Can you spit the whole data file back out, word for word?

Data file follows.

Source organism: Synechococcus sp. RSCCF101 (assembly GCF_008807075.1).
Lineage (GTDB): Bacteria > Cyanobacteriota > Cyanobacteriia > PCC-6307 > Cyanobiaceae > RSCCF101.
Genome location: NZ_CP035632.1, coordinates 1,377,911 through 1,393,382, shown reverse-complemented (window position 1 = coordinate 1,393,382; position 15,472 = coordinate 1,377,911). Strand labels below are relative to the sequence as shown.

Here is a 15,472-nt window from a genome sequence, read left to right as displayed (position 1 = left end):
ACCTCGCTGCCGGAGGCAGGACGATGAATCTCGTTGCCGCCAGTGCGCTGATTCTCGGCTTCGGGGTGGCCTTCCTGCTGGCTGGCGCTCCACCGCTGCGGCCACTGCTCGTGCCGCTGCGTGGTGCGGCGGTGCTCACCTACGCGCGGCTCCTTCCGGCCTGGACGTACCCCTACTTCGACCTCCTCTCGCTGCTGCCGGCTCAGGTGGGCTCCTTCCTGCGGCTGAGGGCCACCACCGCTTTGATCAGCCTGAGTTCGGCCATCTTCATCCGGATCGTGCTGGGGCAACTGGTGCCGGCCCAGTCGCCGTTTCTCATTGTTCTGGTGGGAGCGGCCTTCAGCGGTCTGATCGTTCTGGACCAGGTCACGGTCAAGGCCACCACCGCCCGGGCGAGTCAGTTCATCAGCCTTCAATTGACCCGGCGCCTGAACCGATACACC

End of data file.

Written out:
Source organism: Synechococcus sp. RSCCF101 (assembly GCF_008807075.1).
Lineage (GTDB): Bacteria > Cyanobacteriota > Cyanobacteriia > PCC-6307 > Cyanobiaceae > RSCCF101.
Genome location: NZ_CP035632.1, coordinates 1,377,911 through 1,393,382, shown reverse-complemented (window position 1 = coordinate 1,393,382; position 15,472 = coordinate 1,377,911). Strand labels below are relative to the sequence as shown.

Here is a 15,472-nt window from a genome sequence, read left to right as displayed (position 1 = left end):
ACCTCGCTGCCGGAGGCAGGACGATGAATCTCGTTGCCGCCAGTGCGCTGATTCTCGGCTTCGGGGTGGCCTTCCTGCTGGCTGGCGCTCCACCGCTGCGGCCACTGCTCGTGCCGCTGCGTGGTGCGGCGGTGCTCACCTACGCGCGGCTCCTTCCGGCCTGGACGTACCCCTACTTCGACCTCCTCTCGCTGCTGCCGGCTCAGGTGGGCTCCTTCCTGCGGCTGAGGGCCACCACCGCTTTGATCAGCCTGAGTTCGGCCATCTTCATCCGGATCGTGCTGGGGCAACTGGTGCCGGCCCAGTCGCCGTTTCTCATTGTTCTGGTGGGAGCGGCCTTCAGCGGTCTGATCGTTCTGGACCAGGTCACGGTCAAGGCCACCACCGCCCGGGCGAGTCAGTTCATCAGCCTTCAATTGACCCGGCGCCTGAACCGATACACC